Dig Baton Rouge

LeAnn Rimes: All Grown Up

By Leslie D. Rose

Typecasting happens to the best of artists, but at age 31, LeAnn Rimes – country music’s youngest star since Tanya Tucker – says she is breaking out of being the little girl with the big voice… because she is now a very grown woman.

With husband Eddie Cibrian and two stepchildren, Rimes said her tour life has morphed into nearly weekend-only work. On June 21, Baton Rouge can catch one of those elusive shows at L’Auberge Casino & Hotel.

“My touring landscape has changed tremendously,” Rimes said. “I would be on the road for what seemed like years when I was a kid, but now I’m older and I want to do other things. I want to be home and live life to influence what I create.”

Rimes’ career began when she was 13, and for 18 years she spread her infectiously soulful voice all over the world. These days, with a desire to be home more, it’s more than just her touring schedule that’s changed.

She has admittedly become a full time balancing act as well.

“It gets really complicated,” she said.

Rimes also acknowledges what she called drama leading up to her marriage to the Hollywood hunk best known for his role as Cole Deschanel in the series Sunset Beach.

“I think we have pretty much been through everything we could have gone through together,” she said. “I think we definitely learned to handle the difficult situations together which have definitely made us stronger.”

The two met on the set of Northern Lights in 2009 while each was already married. Cibrian filed for divorce in August that year, with Rimes following suit that September. Both divorces were final in 2010 and the two wed in 2011, all of which was made very public and has sparked an ongoing media feud between Rimes and Cibrian’s ex wife, Real Housewives star Brandi Glanville.

Rimes and Cibrian will soon also become reality TV stars with the upcoming show “LeAnn & Eddie” that will premiere on July 17 on VH1.

“We are taking our lives back,” she said. “You are going to sit there and say whatever you are going to say about us, I might as well take the joke from you.”

The show will dive firsthand into the celebrity couple’s life showing them taking vocal jabs at Glanville, talking about their fertility issues and also clips of the two enjoying married and family life.

“It takes a lot to build a family and all the things that go along with that,” she said. “We’ve fallen into a really good groove of feeling like a family ourselves. We are really integrated and safe and comfortable which is nice.”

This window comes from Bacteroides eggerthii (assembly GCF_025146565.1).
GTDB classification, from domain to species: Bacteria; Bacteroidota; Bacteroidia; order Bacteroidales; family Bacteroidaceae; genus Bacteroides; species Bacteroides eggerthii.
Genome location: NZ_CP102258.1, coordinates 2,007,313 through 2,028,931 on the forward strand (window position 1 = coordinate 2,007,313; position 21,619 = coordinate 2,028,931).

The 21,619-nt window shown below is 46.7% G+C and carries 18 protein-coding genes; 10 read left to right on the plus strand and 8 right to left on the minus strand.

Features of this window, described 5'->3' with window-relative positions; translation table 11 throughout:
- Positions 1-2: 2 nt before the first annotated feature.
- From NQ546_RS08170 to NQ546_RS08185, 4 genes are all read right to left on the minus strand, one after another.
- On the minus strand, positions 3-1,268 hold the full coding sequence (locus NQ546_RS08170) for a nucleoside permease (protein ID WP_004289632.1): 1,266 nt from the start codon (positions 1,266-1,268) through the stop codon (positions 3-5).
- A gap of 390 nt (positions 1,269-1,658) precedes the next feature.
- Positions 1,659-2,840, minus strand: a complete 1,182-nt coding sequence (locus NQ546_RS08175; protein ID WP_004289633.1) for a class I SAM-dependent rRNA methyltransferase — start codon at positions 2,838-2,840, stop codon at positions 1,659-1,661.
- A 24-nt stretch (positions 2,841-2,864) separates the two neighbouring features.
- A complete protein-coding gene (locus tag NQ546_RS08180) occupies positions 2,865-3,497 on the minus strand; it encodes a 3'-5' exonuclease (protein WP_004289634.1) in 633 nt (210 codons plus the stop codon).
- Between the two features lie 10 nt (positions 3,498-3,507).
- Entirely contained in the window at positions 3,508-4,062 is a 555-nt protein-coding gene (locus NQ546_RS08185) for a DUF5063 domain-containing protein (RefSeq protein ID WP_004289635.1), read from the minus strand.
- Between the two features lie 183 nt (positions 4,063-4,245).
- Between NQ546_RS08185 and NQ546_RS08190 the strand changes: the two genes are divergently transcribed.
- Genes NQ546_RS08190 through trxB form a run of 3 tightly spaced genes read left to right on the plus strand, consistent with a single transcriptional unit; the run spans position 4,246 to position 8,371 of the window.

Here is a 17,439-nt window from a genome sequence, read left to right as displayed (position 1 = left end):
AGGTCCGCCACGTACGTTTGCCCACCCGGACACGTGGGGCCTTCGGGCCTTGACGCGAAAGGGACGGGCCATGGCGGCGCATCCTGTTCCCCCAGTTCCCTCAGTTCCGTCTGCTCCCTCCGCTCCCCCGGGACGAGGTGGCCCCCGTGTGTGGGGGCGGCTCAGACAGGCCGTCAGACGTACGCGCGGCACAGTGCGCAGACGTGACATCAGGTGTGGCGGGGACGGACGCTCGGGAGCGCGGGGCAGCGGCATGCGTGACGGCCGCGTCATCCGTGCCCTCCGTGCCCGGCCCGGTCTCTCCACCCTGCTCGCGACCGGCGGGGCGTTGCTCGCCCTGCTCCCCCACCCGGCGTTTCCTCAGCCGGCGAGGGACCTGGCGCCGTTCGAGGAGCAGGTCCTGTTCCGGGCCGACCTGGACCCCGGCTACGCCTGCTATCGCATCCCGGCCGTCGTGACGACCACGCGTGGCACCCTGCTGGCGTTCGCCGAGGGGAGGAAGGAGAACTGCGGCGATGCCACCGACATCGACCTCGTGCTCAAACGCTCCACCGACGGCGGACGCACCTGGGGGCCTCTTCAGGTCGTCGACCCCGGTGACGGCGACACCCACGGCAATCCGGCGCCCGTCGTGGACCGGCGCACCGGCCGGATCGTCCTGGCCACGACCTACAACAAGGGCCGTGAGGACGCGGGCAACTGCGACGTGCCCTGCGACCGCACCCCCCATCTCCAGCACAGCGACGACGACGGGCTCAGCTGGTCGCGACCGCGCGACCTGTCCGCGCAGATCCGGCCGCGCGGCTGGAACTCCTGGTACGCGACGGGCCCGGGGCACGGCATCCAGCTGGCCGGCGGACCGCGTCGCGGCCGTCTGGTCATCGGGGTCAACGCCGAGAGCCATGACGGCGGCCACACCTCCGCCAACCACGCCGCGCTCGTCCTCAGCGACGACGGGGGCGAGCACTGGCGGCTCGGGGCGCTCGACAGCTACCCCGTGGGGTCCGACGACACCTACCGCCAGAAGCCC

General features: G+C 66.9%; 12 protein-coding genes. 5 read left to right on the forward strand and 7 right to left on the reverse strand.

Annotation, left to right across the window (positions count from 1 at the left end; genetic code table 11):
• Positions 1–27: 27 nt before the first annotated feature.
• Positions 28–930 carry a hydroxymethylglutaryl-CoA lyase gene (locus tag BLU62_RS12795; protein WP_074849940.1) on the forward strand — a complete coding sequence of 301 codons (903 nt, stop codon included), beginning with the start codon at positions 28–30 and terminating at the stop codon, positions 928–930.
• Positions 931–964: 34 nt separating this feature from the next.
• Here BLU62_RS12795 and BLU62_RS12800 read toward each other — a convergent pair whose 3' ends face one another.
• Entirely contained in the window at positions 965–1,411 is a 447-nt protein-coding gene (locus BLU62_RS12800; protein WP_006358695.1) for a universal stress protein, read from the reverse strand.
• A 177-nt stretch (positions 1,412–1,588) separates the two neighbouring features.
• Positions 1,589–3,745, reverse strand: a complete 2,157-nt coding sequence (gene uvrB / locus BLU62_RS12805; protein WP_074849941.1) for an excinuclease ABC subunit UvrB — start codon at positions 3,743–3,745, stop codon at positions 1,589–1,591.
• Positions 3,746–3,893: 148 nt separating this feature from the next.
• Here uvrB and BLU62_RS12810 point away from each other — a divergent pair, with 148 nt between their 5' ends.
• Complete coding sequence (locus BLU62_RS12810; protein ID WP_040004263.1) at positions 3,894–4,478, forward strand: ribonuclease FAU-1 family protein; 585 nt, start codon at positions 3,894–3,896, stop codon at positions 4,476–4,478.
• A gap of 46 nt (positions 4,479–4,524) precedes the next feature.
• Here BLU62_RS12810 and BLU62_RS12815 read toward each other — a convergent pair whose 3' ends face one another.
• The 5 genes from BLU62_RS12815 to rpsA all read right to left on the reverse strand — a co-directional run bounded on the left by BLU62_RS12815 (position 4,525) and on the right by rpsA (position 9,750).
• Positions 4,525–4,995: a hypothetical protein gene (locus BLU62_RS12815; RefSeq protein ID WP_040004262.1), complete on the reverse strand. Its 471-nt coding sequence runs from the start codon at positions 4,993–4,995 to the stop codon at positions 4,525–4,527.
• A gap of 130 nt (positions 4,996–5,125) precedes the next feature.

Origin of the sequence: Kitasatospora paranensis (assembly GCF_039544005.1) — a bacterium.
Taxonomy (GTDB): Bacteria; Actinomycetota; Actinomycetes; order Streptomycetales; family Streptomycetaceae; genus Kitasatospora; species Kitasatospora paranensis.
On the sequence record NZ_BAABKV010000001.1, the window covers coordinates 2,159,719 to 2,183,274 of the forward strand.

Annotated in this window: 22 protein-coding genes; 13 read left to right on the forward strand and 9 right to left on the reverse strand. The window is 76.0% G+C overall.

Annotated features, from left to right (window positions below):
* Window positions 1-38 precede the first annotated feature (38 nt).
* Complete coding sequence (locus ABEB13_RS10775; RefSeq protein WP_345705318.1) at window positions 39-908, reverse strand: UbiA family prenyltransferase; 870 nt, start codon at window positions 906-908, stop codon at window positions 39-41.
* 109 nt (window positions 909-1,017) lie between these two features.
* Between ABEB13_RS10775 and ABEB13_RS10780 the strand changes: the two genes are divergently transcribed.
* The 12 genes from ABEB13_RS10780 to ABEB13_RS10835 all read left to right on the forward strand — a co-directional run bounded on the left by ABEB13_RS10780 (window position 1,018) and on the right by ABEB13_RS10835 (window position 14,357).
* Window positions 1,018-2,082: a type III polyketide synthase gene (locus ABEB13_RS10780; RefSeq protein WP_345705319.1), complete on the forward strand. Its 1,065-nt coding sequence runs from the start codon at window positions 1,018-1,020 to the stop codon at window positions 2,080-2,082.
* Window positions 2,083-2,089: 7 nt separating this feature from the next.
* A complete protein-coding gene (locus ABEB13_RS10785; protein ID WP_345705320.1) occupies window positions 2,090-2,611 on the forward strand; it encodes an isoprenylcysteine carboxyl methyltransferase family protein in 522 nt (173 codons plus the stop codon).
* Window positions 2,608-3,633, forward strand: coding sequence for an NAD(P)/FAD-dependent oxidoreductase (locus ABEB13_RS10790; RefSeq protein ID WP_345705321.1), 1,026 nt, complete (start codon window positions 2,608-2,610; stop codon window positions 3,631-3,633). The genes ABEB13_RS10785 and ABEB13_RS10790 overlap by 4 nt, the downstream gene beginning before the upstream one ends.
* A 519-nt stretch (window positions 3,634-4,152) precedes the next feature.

Aside from the upcoming show, touring and family life, Rimes’ contract with Curb Records has been fulfilled as of her latest project Spitfire and she’ll soon be releasing a Christmas EP that will be done in two parts leading up to her next album which is slated to be a full-length holiday record in 2015.

But first, Spitfire.

“This record was basically me opening up on so many

levels,” she said. “Speaking of things that I think so many

people are afraid to speak about.”

Rimes said that as a songwriter she believes it is her job to be the voice on topics that a lot of people are not able to be.

The 14-track album showcases a range of emotions Rimes said she has experienced in her lifetime, from anger to love, from frustration to letting go. According to her website, the project is the truth…in no particular order.

“It was terrifying and liberating all at the same time,” she said. “I think there’s every human emotion on that album that you could possibly dream up and feel.”

Rimes said the spilling of her truth on record helped her to heal old wounds.

“I’ve learned to reflect on the positive things,” she said. “I think I’m never afraid to admit that things have gotten difficult – it’s my journey and it’s an interesting one. I think my whole world is opening up now.”

Starting a career as a preteen, Rimes said she would often hear people say that she didn’t understand the words or topics she was singing about.

“I guess it was true then, but now I think I have pretty much have lived everything that I have sung truly.”

Emotion aside, during this tour Rimes had at least one show where she didn’t do much from Spitfire, rather she performed all of her dance records at Orlando’s Parliament House, a gay club, in preparation for an upcoming dance compilation album.

“That show was amazing,” she said. “I had the best time. I have literally not felt that high from performing on stage in so long. When you do something for the first time and you nail it, it’s like a high you’ve never felt before. That show ended at 1 a.m. and I didn’t go to sleep until 4 a.m.”

But Baton Rouge, the illustrious home to Bayou Country Superfest and thousands of true country music fans will have a much different show.

“I love interacting with the crowd and people talking to me,” she said. “I have a set list but I don’t always go by it so it depends on the crowd and if they start yelling out something that we know then we’ll play it. It definitely has a free flow to it and it’s definitely going to be one big hangout.”

And after the show, after the summer touring when Rimes is home with family, she’ll still be infiltrating the music world and keeping her fans occupied. First up on the list will be finding a new record label home.

“What’s next – more music for sure,” she said. “I was with the same label for 20 years and now I’m looking for someone who gets me at 31, not 13. I’m in creative mode and I’m deciding what I want to do with my life.”

LeAnn Rimes

June 21.
Doors at 7pm; Show at 8pm.
Tickets $50

www.lbatonrouge.com

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